Artist Adds Hillary Clinton Sign to Tribute to Failed Presidential Campaigns
Nina Katchadourian designed the signs herself.
Around noon on November 9, artist Nina Katchadourian planted an “I’m with Hillary 2016” sign in the ground in Brooklyn, completing her Monument to the Election, a graveyard where the headstones are the campaign ephemera from failed presidential bids.
The corrugated plastic signs memorialize the likes of Mitt Romney and John McCain, all the way back to Aaron Burr, who was defeated in the contentious election of 1800. With the unexpected results of November 8, which saw Donald Trump claim victory despite losing the popular vote, Hillary Clinton joined their ranks.
An important vehicle for expressing one’s support for a candidate, lawn signs for Trump may have been overlooked by pollsters looking to predict the election outcome, but for Katchadourian, they are a medium. “These are not historical signs; I’ve designed them all from scratch,” she told local Bronx television station News 12. “What I want is that it looks like anyone of these historical candidates could be running for office now.”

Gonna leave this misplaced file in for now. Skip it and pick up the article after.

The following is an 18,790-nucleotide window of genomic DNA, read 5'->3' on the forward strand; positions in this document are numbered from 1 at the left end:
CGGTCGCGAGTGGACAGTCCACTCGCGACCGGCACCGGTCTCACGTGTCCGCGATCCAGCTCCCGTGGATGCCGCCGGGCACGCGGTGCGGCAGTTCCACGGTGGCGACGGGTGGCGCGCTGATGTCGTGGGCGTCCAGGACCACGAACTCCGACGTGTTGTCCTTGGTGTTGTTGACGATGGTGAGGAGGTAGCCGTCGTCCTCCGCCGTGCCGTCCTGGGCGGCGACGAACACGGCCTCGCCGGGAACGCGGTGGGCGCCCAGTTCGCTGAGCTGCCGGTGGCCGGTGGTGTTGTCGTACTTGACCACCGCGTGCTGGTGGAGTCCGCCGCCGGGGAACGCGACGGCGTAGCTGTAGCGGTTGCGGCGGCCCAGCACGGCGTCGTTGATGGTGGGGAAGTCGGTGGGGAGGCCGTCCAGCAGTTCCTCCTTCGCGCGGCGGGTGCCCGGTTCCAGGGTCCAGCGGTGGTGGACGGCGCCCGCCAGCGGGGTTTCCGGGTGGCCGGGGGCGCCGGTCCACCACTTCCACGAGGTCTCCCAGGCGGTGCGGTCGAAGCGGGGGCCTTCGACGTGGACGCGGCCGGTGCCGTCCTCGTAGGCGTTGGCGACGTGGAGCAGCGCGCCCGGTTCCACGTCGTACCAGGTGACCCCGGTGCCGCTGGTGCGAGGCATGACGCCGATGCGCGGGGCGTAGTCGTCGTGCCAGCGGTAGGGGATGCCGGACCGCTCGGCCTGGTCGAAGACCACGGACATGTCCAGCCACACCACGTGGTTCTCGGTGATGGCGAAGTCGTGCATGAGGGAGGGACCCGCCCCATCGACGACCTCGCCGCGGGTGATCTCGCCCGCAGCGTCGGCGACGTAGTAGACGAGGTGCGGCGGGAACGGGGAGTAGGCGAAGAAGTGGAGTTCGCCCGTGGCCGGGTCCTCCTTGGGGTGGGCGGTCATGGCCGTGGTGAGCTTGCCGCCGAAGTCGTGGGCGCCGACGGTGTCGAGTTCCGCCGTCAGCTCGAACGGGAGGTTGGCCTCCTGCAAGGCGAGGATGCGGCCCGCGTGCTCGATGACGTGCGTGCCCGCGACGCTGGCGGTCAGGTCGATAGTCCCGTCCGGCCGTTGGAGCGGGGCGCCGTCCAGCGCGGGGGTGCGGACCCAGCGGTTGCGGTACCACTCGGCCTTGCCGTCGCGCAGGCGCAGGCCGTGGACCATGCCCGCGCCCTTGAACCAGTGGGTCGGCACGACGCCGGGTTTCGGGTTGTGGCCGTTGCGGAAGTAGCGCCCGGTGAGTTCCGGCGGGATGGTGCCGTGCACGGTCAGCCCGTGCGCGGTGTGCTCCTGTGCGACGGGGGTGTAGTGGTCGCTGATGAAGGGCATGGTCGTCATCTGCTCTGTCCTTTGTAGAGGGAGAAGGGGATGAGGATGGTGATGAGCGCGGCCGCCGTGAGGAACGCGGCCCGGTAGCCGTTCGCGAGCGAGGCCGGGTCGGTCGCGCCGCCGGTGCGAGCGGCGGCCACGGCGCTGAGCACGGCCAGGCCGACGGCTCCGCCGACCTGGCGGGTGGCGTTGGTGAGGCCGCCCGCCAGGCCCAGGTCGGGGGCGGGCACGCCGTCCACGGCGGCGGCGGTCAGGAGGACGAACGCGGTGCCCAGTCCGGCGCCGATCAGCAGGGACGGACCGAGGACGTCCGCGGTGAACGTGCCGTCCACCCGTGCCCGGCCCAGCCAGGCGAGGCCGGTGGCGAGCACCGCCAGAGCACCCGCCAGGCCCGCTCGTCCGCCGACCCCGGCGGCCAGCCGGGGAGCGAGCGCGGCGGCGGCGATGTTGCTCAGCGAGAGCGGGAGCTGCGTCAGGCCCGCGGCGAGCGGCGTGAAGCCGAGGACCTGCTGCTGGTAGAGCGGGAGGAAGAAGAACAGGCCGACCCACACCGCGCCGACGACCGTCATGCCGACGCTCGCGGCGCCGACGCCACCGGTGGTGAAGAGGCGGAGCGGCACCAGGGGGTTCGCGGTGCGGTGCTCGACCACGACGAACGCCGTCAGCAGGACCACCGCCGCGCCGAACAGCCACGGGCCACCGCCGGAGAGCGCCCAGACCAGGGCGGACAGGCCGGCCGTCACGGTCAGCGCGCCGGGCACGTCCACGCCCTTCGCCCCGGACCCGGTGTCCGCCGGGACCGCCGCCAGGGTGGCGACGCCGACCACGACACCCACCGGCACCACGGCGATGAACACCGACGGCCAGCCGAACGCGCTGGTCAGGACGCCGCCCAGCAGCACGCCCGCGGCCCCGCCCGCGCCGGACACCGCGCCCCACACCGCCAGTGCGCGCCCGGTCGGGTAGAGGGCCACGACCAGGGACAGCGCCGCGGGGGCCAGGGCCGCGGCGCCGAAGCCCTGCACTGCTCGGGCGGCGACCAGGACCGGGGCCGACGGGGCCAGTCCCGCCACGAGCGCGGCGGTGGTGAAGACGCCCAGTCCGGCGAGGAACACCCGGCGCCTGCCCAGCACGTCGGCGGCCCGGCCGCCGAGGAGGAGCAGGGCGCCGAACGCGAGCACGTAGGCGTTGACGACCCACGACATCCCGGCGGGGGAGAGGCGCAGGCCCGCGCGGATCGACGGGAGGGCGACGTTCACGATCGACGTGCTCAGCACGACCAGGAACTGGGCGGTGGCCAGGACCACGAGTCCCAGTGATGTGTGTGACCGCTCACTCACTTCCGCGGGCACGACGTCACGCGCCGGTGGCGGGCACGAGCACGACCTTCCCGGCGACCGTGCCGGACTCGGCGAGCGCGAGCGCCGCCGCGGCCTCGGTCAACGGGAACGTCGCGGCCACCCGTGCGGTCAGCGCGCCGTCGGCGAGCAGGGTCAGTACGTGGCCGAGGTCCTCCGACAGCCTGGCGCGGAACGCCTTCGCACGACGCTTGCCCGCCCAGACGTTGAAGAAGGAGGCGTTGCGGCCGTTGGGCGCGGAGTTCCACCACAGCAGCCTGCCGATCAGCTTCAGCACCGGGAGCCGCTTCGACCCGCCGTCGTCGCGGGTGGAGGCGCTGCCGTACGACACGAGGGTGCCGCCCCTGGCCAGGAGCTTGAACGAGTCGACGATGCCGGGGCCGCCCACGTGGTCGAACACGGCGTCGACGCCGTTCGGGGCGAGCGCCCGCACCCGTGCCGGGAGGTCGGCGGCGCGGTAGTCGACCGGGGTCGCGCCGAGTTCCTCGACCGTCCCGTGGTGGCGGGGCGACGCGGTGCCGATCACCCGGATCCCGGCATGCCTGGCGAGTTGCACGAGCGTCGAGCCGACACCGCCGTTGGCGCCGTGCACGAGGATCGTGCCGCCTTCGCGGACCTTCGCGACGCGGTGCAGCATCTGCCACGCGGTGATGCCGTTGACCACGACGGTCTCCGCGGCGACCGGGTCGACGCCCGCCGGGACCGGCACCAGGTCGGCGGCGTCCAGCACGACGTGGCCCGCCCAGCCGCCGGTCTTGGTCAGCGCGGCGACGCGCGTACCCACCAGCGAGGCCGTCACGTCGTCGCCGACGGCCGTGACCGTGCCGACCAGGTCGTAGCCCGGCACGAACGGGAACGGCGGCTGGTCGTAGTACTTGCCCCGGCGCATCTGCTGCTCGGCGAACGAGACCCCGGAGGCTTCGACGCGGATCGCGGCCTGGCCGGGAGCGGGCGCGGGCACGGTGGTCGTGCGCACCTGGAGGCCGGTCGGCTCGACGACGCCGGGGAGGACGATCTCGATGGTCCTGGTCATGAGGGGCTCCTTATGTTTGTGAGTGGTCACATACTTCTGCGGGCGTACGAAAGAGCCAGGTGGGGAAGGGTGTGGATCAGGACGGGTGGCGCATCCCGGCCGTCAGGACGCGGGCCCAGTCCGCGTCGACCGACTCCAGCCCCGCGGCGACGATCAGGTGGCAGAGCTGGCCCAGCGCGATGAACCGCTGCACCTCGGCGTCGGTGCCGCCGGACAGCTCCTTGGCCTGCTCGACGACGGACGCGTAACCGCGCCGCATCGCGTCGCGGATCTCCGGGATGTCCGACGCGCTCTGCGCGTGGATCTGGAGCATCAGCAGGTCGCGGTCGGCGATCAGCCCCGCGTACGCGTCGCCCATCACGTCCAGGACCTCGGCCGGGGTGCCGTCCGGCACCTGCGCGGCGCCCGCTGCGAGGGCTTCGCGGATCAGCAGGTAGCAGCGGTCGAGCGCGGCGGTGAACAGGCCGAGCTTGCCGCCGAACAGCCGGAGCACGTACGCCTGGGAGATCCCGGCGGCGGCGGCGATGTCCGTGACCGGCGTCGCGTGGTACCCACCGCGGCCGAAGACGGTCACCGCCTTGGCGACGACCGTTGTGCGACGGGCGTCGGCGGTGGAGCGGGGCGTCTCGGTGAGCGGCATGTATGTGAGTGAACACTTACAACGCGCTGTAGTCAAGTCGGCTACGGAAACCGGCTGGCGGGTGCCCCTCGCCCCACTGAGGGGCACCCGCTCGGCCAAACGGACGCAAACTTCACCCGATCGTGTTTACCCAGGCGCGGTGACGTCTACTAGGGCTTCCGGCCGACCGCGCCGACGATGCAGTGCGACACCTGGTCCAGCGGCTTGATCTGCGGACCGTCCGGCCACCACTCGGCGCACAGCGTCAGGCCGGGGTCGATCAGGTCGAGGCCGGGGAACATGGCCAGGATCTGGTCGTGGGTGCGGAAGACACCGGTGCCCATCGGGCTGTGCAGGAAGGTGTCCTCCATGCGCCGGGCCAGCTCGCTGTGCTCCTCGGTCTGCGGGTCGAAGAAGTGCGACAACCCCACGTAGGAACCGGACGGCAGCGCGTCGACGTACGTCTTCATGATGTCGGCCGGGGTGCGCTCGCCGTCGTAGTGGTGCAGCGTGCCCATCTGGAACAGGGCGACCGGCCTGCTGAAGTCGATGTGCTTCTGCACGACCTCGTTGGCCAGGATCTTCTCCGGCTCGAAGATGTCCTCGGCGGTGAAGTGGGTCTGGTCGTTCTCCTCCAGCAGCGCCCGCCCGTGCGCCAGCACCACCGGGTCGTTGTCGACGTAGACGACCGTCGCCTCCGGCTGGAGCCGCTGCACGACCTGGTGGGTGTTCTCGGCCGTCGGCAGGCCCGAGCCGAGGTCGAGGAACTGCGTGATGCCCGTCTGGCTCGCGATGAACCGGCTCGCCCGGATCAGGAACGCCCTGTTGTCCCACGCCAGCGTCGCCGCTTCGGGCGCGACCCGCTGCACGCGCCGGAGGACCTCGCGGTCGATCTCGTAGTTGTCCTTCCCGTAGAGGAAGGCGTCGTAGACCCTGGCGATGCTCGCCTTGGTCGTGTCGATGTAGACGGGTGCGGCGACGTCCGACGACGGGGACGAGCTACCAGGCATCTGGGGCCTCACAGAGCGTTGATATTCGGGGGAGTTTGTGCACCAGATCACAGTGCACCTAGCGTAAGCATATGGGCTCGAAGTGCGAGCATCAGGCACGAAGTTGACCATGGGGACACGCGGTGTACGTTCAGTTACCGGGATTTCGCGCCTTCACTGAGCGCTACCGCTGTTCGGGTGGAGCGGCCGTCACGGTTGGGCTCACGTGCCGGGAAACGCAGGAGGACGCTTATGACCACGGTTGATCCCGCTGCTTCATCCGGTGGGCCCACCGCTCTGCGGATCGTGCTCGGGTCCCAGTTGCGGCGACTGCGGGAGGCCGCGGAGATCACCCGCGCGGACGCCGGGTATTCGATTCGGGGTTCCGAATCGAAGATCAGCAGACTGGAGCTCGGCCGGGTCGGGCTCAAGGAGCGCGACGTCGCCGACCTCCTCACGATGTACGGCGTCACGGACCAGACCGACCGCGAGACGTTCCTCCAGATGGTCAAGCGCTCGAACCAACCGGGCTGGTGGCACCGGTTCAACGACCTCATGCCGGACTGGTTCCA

She wants to remind viewers of the many other paths our country could have taken during its history. “Of course, it’s a project about politics and history, but it doesn’t take a position on who should win any given election,” said Katchadourian to the New Yorker.
Katchadourian first staged the piece in 2008 in Scottsdale, Arizona (it was a commission from the Scottsdale Museum of Contemporary Art), and revisited it at indoor locations in Connecticut and Brooklyn in 2012. The current display, at Lefferts Historic House in Brooklyn’s Prospect Park, is its first public appearance in New York.
Although Clinton’s loss is a major disappointment to many in New York, Katchadourian is already looking ahead to the future, telling Hyperallergic that “I’m really committed to showing this four years from now, no matter what.”
Nina Katchadourian’s Monument to the Election is on view at Lefferts Historic House in Prospect Park, 452 Flatbush Ave, Brooklyn, November 4–13, 2016.
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